BerlinJeremy Demester: Djemy
Opening: Friday 29 April, 11am–9pm
Galerie Max Hetzler presents Djemy, an exhibition of new works by Jeremy Demester, on view at Goethestraße 2/3, in Berlin. It is the artist’s sixth solo exhibition with the gallery.
In this exhibition, the artist addresses his culture as a Tzigane, specifically of Kalderash Roma and Sinti origins. The term Tzigane will be used in the following text for clarity purposes; nevertheless, Tzigane people are not a homogeneous ethnic group. There are significant nuances in the traditions of each group and family, reflected in particular in the wide variations in their respective languages. The artist and his family have written a few words in Kalderash Romanes to introduce the exhibition:
To li yaka télé,
« Roraves ko roramno pes ané lesko poaré »,
A djes o mai zuralo Kai rovel anglal savorende,
Kanasi baro lanso konik nachtil poutreles,
Papirocha vai douano akarel lé gras.
Kana nai tou dan sumnakuné machti poutres o vudar Katar.
Kana roves assoi vai tchorat ké na kel a nétché vouni ai tchorat kanaja langlé machtli avel pal palé,
Chorav eksera ritchya te dikav tu mé.
On the quest to explore his own roots, artist Jeremy Demester has followed the history of the Tzigane people, within Europe to Northern Africa, and onwards, working with a cartographer to draw a map of their known travels and migrations. The title of the present exhibition, Djemy, is his given name in Tzigane language, which uses a plurality of private and public names for a person. Leading on from the research into his own cultural roots, Demester has integrated Voodoo culture into his practice for years, as he lives and paints in Ouidah, Benin, where he established his studio. The artist identified parallels between both cultures, engaging with Voodoo in order to understand his own roots more deeply.
The 15 works displayed in this exhibition are a new body of large-scale portraits, including an ambitious quadriptych unfolding over 8 metres. Some of these images of faces are not simply painted but are completed by the addition of materials such as marble, aluminium, bronze, resin, or carbon, which then form add-on elements such as eyes, ears and braided headdresses, giving the works a sculptural quality. They are mobile, attached to the outside of the original canvas, either by the sides, or above, and strengthen the presence of the works, to the extent that they seem animated. The additional elements are not planned, they are added to the paintings when Demester feels they are necessary for the overall balance. In this regard, he compares his practice to the initial intent of early Renaissance painters such as Fra Angelico (ca. 1395-1455) or Piero della Francesca (ca. 1410-1492), for whom the bas-relief frame of a painting (usually cropped from the images we see in literature), was as relevant as the composition.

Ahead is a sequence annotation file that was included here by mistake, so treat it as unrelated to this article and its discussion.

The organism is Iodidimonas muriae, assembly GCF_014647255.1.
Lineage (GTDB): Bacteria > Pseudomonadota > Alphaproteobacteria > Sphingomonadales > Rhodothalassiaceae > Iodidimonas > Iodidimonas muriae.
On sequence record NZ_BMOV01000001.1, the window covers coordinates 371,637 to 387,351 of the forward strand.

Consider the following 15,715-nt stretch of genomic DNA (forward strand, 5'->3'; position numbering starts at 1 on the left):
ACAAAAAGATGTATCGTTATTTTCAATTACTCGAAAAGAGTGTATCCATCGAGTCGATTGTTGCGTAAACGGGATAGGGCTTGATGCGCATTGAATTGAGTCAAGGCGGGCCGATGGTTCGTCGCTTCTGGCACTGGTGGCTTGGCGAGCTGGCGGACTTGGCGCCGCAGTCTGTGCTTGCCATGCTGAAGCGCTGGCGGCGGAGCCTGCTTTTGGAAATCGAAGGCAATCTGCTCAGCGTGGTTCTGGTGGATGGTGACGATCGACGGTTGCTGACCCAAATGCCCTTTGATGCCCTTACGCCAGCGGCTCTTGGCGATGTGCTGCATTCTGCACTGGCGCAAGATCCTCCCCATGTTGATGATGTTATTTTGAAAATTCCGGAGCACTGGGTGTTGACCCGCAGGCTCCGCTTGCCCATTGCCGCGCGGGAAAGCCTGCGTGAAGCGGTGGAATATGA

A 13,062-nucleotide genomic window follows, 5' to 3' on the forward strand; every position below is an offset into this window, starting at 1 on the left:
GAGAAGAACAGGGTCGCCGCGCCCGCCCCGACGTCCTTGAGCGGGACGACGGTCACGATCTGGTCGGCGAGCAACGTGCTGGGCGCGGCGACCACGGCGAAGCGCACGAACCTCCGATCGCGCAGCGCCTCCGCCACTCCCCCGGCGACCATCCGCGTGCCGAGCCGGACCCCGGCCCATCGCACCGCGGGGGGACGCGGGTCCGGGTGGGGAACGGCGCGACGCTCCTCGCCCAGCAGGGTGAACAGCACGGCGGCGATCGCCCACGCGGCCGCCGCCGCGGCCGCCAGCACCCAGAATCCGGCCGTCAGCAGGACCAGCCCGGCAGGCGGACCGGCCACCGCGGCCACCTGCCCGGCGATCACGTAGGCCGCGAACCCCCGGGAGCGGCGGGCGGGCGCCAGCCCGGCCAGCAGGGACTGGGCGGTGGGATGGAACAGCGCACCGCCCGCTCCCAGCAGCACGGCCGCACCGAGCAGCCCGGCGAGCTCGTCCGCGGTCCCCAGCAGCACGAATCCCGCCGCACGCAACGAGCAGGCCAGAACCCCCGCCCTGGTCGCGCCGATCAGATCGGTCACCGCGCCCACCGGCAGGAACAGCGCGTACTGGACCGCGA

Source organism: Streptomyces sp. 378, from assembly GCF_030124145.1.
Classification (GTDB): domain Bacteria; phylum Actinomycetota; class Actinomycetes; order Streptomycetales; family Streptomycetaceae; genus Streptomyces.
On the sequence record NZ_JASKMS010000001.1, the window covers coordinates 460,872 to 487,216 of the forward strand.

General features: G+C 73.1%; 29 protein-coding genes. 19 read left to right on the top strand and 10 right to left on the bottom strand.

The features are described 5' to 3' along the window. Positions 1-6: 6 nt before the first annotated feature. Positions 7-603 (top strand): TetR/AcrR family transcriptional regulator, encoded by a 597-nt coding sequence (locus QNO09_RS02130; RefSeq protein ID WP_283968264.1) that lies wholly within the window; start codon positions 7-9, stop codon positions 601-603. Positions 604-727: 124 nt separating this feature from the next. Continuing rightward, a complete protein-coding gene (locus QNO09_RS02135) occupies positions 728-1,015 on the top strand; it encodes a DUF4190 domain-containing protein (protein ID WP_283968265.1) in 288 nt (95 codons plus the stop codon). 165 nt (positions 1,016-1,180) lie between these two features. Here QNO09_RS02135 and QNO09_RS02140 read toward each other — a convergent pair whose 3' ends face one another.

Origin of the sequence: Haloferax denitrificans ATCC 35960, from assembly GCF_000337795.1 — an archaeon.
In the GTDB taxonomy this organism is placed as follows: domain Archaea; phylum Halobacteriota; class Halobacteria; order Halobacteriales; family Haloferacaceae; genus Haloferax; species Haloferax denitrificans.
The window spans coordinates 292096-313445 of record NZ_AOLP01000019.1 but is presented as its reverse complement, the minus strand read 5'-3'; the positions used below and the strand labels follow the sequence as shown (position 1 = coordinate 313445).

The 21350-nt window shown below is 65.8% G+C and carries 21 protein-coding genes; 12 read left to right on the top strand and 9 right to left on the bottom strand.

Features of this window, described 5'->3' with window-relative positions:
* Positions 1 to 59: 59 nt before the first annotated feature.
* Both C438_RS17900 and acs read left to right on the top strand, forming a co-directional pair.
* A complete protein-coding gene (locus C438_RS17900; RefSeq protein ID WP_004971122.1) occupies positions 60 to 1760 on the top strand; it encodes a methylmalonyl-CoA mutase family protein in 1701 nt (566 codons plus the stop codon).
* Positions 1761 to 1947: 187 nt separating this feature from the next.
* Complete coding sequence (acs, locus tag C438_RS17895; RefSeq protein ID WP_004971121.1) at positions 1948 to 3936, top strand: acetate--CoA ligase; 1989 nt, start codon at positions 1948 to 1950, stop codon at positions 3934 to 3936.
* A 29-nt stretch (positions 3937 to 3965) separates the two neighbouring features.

Demester’s paintings are portraits of moments, rather than people: ‘[These paintings] are about experiencing how things can be gathered and merged into shapes. To take simple shapes, or just the two eyes, and to build figures. […] They are like portraits of moments, of time. They represent abstractions of the Voodoo and Tzigane cultures coming together. They are portraits of a whole people, a whole dynamic of things. They are protectors and witnesses of situations.[…] And a lot of them are crying. They are crying but they are strong.’ Moreover, through his experience decorating temples in Benin, Demester realised that in representation, image has more power than memory. The artist is aware of this immense strength, to the extent of being deeply moved by the paintings while working on them, and sees them as political emissaries, travelling the world from their origin in Benin.
Jeremy Demester (*1988, Digne), lives and works between the south of France and Ouidah, Benin. Demester’s work has been presented in institutional solo and group exhibitions, including at Fondation Zinsou, Ouidah (2021 and 2015); MUba Eugène Leroy, Tourcoing (2019); Stiftung zur Förderung zeitgenössischer Kunst in Weidingen (2018); Château Malromé, Saint André-du-Bois (2018); Mucciaccia Contemporary, Rome (2017); Musée d’Art Moderne et Contemporain de Saint-Étienne Métropole (2016); Palais de l’École des Beaux-Arts, Paris (2016); and Palais des Beaux-Arts, Paris (2015), among others.
The artist’s work can be found in the collections of Foundation Zinsou, Ouidah; Istanbul Modern; and Musée d’Art Moderne et Contemporain Saint-Étienne Métropole, among others.
Installation view, Jeremy Demester: Djemy at Galerie Max Hetzler, Goethestraße 2/3, Berlin, April 29 - June 18, 2022. Photo: def image